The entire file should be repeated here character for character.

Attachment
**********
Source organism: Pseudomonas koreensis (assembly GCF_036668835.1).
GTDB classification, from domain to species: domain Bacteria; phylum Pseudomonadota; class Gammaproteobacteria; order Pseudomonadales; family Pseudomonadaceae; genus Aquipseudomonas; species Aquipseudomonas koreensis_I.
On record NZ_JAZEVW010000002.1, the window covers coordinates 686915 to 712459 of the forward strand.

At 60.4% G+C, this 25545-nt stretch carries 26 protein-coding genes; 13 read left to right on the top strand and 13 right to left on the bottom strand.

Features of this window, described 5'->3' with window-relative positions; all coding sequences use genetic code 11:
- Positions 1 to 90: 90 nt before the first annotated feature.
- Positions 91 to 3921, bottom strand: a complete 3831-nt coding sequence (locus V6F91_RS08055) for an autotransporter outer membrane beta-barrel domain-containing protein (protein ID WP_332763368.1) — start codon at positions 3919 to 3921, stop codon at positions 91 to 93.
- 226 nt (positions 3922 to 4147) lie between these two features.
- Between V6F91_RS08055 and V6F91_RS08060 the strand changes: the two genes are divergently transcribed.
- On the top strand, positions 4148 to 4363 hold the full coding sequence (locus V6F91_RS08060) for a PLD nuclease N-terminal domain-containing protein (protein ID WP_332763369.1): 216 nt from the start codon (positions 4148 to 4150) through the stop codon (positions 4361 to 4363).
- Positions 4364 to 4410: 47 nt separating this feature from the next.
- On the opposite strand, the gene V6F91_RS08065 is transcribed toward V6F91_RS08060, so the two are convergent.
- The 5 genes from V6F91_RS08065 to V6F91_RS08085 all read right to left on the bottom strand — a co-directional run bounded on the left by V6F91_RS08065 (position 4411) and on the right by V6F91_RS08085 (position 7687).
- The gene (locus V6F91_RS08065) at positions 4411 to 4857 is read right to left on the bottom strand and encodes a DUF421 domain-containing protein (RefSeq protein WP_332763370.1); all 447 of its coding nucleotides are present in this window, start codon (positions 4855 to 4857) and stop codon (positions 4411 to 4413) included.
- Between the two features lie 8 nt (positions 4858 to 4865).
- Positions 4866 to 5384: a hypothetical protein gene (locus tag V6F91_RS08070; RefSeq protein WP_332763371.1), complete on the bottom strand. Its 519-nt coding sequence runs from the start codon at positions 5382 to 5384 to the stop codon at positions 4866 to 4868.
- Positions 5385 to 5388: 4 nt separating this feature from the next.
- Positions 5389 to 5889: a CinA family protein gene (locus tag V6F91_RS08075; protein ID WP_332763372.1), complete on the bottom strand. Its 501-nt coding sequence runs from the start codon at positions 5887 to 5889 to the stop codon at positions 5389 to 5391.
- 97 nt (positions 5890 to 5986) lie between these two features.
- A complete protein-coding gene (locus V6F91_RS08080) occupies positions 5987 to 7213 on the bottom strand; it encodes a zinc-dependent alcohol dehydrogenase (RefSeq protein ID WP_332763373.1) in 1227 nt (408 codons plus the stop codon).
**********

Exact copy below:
Source organism: Pseudomonas koreensis (assembly GCF_036668835.1).
GTDB classification, from domain to species: domain Bacteria; phylum Pseudomonadota; class Gammaproteobacteria; order Pseudomonadales; family Pseudomonadaceae; genus Aquipseudomonas; species Aquipseudomonas koreensis_I.
On record NZ_JAZEVW010000002.1, the window covers coordinates 686915 to 712459 of the forward strand.

At 60.4% G+C, this 25545-nt stretch carries 26 protein-coding genes; 13 read left to right on the top strand and 13 right to left on the bottom strand.

Features of this window, described 5'->3' with window-relative positions; all coding sequences use genetic code 11:
- Positions 1 to 90: 90 nt before the first annotated feature.
- Positions 91 to 3921, bottom strand: a complete 3831-nt coding sequence (locus V6F91_RS08055) for an autotransporter outer membrane beta-barrel domain-containing protein (protein ID WP_332763368.1) — start codon at positions 3919 to 3921, stop codon at positions 91 to 93.
- 226 nt (positions 3922 to 4147) lie between these two features.
- Between V6F91_RS08055 and V6F91_RS08060 the strand changes: the two genes are divergently transcribed.
- On the top strand, positions 4148 to 4363 hold the full coding sequence (locus V6F91_RS08060) for a PLD nuclease N-terminal domain-containing protein (protein ID WP_332763369.1): 216 nt from the start codon (positions 4148 to 4150) through the stop codon (positions 4361 to 4363).
- Positions 4364 to 4410: 47 nt separating this feature from the next.
- On the opposite strand, the gene V6F91_RS08065 is transcribed toward V6F91_RS08060, so the two are convergent.
- The 5 genes from V6F91_RS08065 to V6F91_RS08085 all read right to left on the bottom strand — a co-directional run bounded on the left by V6F91_RS08065 (position 4411) and on the right by V6F91_RS08085 (position 7687).
- The gene (locus V6F91_RS08065) at positions 4411 to 4857 is read right to left on the bottom strand and encodes a DUF421 domain-containing protein (RefSeq protein WP_332763370.1); all 447 of its coding nucleotides are present in this window, start codon (positions 4855 to 4857) and stop codon (positions 4411 to 4413) included.
- Between the two features lie 8 nt (positions 4858 to 4865).
- Positions 4866 to 5384: a hypothetical protein gene (locus tag V6F91_RS08070; RefSeq protein WP_332763371.1), complete on the bottom strand. Its 519-nt coding sequence runs from the start codon at positions 5382 to 5384 to the stop codon at positions 4866 to 4868.
- Positions 5385 to 5388: 4 nt separating this feature from the next.
- Positions 5389 to 5889: a CinA family protein gene (locus tag V6F91_RS08075; protein ID WP_332763372.1), complete on the bottom strand. Its 501-nt coding sequence runs from the start codon at positions 5887 to 5889 to the stop codon at positions 5389 to 5391.
- 97 nt (positions 5890 to 5986) lie between these two features.
- A complete protein-coding gene (locus V6F91_RS08080) occupies positions 5987 to 7213 on the bottom strand; it encodes a zinc-dependent alcohol dehydrogenase (RefSeq protein ID WP_332763373.1) in 1227 nt (408 codons plus the stop codon).